Let’s Talk: Suicide Prevention and Loss

We all have a part to play in understanding and preventing suicide. Whether or not suicide has impacted your life, each of us can ease one another’s burdens and send an undeniable message that everyone is valued and worthy of love. It’s worth improving our awareness of how to support both those who may be considering suicide and the family members or loved ones of those who have died by suicide. 

To strengthen prevention efforts, we can look at mental health problems as seriously as we consider physical issues. Michael Staley, a psychological autopsy examiner and suicide prevention coordinator for the State of Utah believes that mental health screenings should be just as common as getting our blood pressure checked. And similar to the way CPR training is widespread and required for many jobs to respond to life-or-death situations, so too should suicide prevention training be just as common. Such training would provide valuable skills in many settings, including at work and in schools.

Help prevent suicide by talking about it

Among college students, suicide is the second leading cause of death. It impacts our lives, but it can still be difficult to talk about. However, both Staley and Quintin Hunt, assistant professor of marriage and family therapy at BYU, share that the most important thing we can do to prevent suicide and help people heal from suicide loss is to talk about it. If we feel that something is wrong, we should ask the person we’re worried about if they are considering suicide. 

“If you know somebody who’s going through a hard time or had someone tell you something that sounds suicidal, you can be the difference between life and death for that person. If you leave with a pit in your stomach that tells you ‘Maybe I should do something more’ or ‘Maybe I should ask that one question,’ do it,” says Staley. 

You may be worried about saying the wrong thing, but often doing nothing is worse. Staley recommends practicing asking the difficult question of “Are you considering suicide?” with those around us. If we’ve prepared ourselves, we’ll be empowered if the time ever comes to ask the question in a real-life scenario.

If someone shares that they are considering suicide, let them know that you offer a safe space by reassuring them that they are loved and that you will listen without judgment. Staley explains, “A lot of people feel that they’re going to be abandoned or be stigmatized if they share suicidal thoughts. If you share things like ‘I still care about you, I love you, and I want you to live’ that’s going to create a safe space and help them to recognize their value.” You should then refer them to a suicide hotline, mental health professional, or the emergency room. Follow through and assist them in getting the help they need.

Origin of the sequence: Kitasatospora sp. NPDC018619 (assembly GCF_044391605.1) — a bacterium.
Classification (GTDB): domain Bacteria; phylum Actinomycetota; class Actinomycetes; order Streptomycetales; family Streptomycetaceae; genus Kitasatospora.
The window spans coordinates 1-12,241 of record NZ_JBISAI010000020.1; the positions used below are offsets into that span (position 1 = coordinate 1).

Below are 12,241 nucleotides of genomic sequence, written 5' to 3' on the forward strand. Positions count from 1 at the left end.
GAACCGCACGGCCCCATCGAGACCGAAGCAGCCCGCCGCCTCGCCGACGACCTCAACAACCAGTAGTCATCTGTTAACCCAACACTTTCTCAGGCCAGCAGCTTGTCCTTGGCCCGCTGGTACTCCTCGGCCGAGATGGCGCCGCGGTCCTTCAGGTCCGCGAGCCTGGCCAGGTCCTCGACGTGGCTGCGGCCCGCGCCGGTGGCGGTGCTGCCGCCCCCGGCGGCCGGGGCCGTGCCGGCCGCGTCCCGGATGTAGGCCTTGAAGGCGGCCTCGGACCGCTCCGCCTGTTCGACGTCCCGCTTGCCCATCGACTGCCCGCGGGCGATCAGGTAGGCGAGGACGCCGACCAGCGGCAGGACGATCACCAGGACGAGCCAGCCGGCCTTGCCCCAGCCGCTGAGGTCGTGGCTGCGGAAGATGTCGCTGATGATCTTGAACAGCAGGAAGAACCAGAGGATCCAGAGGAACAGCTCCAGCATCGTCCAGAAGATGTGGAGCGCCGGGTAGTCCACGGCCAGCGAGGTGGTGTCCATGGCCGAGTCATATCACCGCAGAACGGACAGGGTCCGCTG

For every 1 person that dies from suicide, there are 25 people who have made a suicide attempt. If someone shares that they have attempted suicide, reassure them that you are glad they’re here and ask them if they’re still considering taking their life. Let them share their experience with you and get them help if they need it.

Process grief from suicide by talking to other loss survivors 

Hunt shared that an understudied field of research is how suicide loss affects family members and friends. This is important because those who are exposed to suicide are at greater risk of suicide themselves. Hunt shared the following from past research, “One-hundred percent of suicide loss survivors have said that the most useful thing for them in healing has been talking to other suicide loss survivors.” Whether we’ve been impacted by suicide or not, a powerful thing we can do is simply ask suicide loss survivors about the experience in a sensitive and caring way. 

We can all equip ourselves with the emotional and mental capability to talk about suicide. Our care for others will show through our words should we be faced with that situation, but just as importantly, our actions will demonstrate whether we are a safe space for someone to share their struggles. Hunt says, “Regardless of your depth of belief, sexual orientation or gender identity, your political affiliation or marital status, we’re all just people trying to help others recognize their value right here and right now.” 

Learn more about suicide prevention training at https://www.qprinstitute.com.

If you have been personally affected by suicide loss, Hunt, Erin Holmes, professor of family life at BYU, and Rebecca Sanford, associate teaching professor at Thompson Rivers University School of Social Work and Human Services, are studying suicide bereavement. Follow their social media for more information: